Cover with more pieces of cake, and wet cake with more liquid. If you run out of liquid, you can always use rum, or if you prefer less alcohol, use a simple syrup (make it by boiling some water with sugar and letting it cool).

Cover the whole thing with plastic wrap and place in the refrigerator at least 12 hours, or overnight.

Serve with the sauce and decorate with more berries and mint leaves.

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Monday, June 6, 2016

Domenica Marchetti's "Preserving Italy"


I was predisposed to love this book as soon as I heard the title. "Preserving Italy" speaks not only to the time-honored methods of putting foods by that Italians have done for centuries -- but to holding on to traditions that face extinction if it weren't for people like Domenica Marchetti.
I grew up in a family that foraged for wild asparagus and broccoli rabe in the spring, that canned summer's bounty of peaches and tomatoes, that made its own wine in the fall and that mixed its own spicy sausages to hang and cure during the winter. Those, and other traditions to preserve food are deeply engrained in my genes and I try to not only maintain those traditions, but to enrich them with newfound ways of preserving my heritage and passing it onto younger family members and friends. So I was thrilled when Domenica's book arrived, (including my family's recipe for salt-preserved green tomatoes) bringing these old customs to a whole new audience.
photo from "Preserving Italy"
Aside from her wonderful recipes, Domenica leaves her imprint with her beautiful writing. Her first sentence grabbed me right away:
"When my grandmother passed away in 1971, she left behind four grieving daughters and a large jar of her liquor-soaked cherries."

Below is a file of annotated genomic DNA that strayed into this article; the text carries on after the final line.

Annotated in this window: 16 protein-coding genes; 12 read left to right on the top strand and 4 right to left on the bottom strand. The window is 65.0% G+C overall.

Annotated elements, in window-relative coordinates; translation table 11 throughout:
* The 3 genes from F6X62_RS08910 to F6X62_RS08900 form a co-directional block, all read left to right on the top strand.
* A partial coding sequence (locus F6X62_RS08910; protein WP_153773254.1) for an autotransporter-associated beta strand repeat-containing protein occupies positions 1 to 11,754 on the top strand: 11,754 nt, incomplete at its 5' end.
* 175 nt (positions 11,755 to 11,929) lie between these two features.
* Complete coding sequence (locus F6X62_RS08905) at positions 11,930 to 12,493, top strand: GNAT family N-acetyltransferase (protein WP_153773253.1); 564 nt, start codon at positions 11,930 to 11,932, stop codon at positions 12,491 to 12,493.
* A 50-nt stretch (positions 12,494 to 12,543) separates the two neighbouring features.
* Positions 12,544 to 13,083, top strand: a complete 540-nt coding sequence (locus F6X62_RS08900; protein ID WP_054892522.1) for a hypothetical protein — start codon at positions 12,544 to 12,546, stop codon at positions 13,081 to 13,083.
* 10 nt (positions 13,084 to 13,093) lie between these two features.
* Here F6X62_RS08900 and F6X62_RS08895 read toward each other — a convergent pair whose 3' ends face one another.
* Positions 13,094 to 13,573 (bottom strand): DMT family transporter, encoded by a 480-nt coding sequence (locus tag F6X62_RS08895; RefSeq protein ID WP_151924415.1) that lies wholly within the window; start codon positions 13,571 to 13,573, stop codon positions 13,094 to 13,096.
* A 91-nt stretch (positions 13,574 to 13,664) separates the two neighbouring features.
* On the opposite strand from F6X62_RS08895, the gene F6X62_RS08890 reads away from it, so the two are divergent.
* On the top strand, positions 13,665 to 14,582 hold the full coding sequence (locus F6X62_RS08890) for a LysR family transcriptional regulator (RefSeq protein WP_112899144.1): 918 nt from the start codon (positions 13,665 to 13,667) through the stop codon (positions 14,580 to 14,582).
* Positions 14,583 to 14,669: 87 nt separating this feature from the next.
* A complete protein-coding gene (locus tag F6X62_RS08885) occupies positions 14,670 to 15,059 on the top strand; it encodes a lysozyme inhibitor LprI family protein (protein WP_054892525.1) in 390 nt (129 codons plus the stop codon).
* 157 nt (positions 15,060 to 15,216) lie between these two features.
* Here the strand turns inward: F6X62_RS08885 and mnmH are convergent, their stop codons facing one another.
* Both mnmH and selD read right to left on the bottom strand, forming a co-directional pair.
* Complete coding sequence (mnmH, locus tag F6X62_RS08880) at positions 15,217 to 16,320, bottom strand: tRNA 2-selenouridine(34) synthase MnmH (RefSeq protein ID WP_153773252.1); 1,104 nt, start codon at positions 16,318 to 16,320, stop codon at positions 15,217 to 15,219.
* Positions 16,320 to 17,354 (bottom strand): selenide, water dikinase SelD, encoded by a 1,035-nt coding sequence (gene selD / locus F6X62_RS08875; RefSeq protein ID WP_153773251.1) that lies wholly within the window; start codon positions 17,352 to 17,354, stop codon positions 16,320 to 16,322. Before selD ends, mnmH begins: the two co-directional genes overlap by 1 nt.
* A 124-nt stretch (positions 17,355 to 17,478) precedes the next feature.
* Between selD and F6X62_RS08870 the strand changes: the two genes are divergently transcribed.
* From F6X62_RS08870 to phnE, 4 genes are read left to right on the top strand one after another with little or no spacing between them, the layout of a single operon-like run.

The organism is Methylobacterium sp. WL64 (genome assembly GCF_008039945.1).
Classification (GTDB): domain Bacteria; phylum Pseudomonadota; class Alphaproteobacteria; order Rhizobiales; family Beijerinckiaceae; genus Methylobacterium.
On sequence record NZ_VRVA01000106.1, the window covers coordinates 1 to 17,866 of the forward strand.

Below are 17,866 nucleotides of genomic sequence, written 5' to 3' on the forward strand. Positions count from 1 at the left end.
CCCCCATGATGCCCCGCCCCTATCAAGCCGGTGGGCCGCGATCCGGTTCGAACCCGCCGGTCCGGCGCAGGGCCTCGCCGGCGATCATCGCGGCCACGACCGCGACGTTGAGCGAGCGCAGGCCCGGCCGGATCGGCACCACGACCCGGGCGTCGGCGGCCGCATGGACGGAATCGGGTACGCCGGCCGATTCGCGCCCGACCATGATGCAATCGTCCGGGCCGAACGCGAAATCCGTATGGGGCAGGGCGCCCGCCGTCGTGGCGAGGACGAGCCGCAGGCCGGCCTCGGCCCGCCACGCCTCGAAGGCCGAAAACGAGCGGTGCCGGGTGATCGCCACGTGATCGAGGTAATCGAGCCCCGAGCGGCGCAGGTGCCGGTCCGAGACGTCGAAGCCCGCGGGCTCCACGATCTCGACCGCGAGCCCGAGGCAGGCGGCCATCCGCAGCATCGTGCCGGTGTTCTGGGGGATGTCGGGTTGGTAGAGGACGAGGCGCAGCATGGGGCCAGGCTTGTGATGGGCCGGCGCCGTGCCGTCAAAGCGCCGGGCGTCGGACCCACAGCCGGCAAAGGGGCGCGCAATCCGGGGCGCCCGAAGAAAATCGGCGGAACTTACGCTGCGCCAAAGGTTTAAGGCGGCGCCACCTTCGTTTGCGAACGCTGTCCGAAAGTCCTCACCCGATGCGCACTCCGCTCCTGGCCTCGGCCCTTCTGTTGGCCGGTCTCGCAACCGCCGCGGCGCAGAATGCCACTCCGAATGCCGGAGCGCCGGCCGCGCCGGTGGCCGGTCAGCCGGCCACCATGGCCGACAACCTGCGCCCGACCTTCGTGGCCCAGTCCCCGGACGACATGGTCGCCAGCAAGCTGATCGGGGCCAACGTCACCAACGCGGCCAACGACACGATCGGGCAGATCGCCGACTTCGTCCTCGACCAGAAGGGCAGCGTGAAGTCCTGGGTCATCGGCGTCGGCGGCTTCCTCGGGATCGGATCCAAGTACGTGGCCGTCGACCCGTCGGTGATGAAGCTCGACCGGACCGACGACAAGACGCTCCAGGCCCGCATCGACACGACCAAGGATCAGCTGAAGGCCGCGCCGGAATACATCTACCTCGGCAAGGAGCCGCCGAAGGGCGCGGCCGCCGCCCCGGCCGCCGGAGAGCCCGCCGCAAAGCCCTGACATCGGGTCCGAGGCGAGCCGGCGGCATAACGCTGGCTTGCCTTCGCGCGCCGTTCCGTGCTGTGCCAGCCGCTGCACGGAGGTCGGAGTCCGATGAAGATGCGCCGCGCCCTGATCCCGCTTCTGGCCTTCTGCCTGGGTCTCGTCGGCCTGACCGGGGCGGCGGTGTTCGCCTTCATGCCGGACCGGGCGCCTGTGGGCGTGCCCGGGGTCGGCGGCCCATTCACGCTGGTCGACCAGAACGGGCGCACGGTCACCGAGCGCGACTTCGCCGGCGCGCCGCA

photo from "Preserving Italy"
That sentence evoked my own memories of loved ones passed on, who had left behind their own culinary mementos: the foods my father ate for weeks after my mother died -- peppers and tomatoes she had prepared and stored in the freezer and cupboards; and the grappa-soaked cherries and salted green tomatoes my late husband had made - another bittersweet and tangible reminder of his absence in the months following his death.
With every bite of those cherries, roasted peppers, or canned tomatoes, we bring back past memories and at the same time, expose a younger generation to a taste they might pass onto future generations.
"We're seeing more and more of these traditional methods being used today," Domenica said. "Some people are putting modern spins on it and putting in new flavors."
Italy has long been a country where people, especially those living in the country with substantial gardens, put up their own food for the leaner winter months, but there are a lot more artisanal items on store shelves in Italy now too, she said.
"It's a way for regions to stand out in terms of culinary trends and I feel like we are in some ways going back. You see it not just with preserves, but in interest in old traditional recipes, like the sour dough bread baking movement, for example. These techniques that were in danger of being lost, are finding a new audience. I also try to find recipes that are in danger of being lost. I don't want these traditional recipes to fall by the wayside."
photo from "Preserving Italy"
The book contains instructions not only on the techniques of making and preserving vegetables, meats and fruits, jams and liqueurs, but also many ideas on how to use those items in various recipes.